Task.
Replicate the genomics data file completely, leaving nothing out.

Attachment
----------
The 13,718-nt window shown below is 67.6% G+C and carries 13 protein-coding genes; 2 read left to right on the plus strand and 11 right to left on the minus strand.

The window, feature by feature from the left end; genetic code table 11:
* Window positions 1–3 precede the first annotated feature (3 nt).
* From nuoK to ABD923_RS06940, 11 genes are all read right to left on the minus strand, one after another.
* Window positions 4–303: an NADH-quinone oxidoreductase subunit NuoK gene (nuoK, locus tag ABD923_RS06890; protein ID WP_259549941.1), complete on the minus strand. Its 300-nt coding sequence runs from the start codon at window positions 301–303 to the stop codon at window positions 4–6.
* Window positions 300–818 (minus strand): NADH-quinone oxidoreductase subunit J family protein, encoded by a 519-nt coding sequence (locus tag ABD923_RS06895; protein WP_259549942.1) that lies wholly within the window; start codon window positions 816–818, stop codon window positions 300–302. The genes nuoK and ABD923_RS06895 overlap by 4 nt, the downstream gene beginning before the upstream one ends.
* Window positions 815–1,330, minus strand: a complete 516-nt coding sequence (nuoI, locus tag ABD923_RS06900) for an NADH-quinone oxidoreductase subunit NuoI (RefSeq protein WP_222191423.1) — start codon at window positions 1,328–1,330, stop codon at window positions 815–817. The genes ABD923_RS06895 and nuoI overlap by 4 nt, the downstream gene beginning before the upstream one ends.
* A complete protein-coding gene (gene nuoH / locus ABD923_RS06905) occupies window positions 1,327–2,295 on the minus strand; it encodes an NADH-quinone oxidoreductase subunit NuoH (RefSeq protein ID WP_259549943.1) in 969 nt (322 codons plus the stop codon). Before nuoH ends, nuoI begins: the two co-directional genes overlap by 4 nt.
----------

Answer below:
The 13,718-nt window shown below is 67.6% G+C and carries 13 protein-coding genes; 2 read left to right on the plus strand and 11 right to left on the minus strand.

The window, feature by feature from the left end; genetic code table 11:
* Window positions 1–3 precede the first annotated feature (3 nt).
* From nuoK to ABD923_RS06940, 11 genes are all read right to left on the minus strand, one after another.
* Window positions 4–303: an NADH-quinone oxidoreductase subunit NuoK gene (nuoK, locus tag ABD923_RS06890; protein ID WP_259549941.1), complete on the minus strand. Its 300-nt coding sequence runs from the start codon at window positions 301–303 to the stop codon at window positions 4–6.
* Window positions 300–818 (minus strand): NADH-quinone oxidoreductase subunit J family protein, encoded by a 519-nt coding sequence (locus tag ABD923_RS06895; protein WP_259549942.1) that lies wholly within the window; start codon window positions 816–818, stop codon window positions 300–302. The genes nuoK and ABD923_RS06895 overlap by 4 nt, the downstream gene beginning before the upstream one ends.
* Window positions 815–1,330, minus strand: a complete 516-nt coding sequence (nuoI, locus tag ABD923_RS06900) for an NADH-quinone oxidoreductase subunit NuoI (RefSeq protein WP_222191423.1) — start codon at window positions 1,328–1,330, stop codon at window positions 815–817. The genes ABD923_RS06895 and nuoI overlap by 4 nt, the downstream gene beginning before the upstream one ends.
* A complete protein-coding gene (gene nuoH / locus ABD923_RS06905) occupies window positions 1,327–2,295 on the minus strand; it encodes an NADH-quinone oxidoreductase subunit NuoH (RefSeq protein ID WP_259549943.1) in 969 nt (322 codons plus the stop codon). Before nuoH ends, nuoI begins: the two co-directional genes overlap by 4 nt.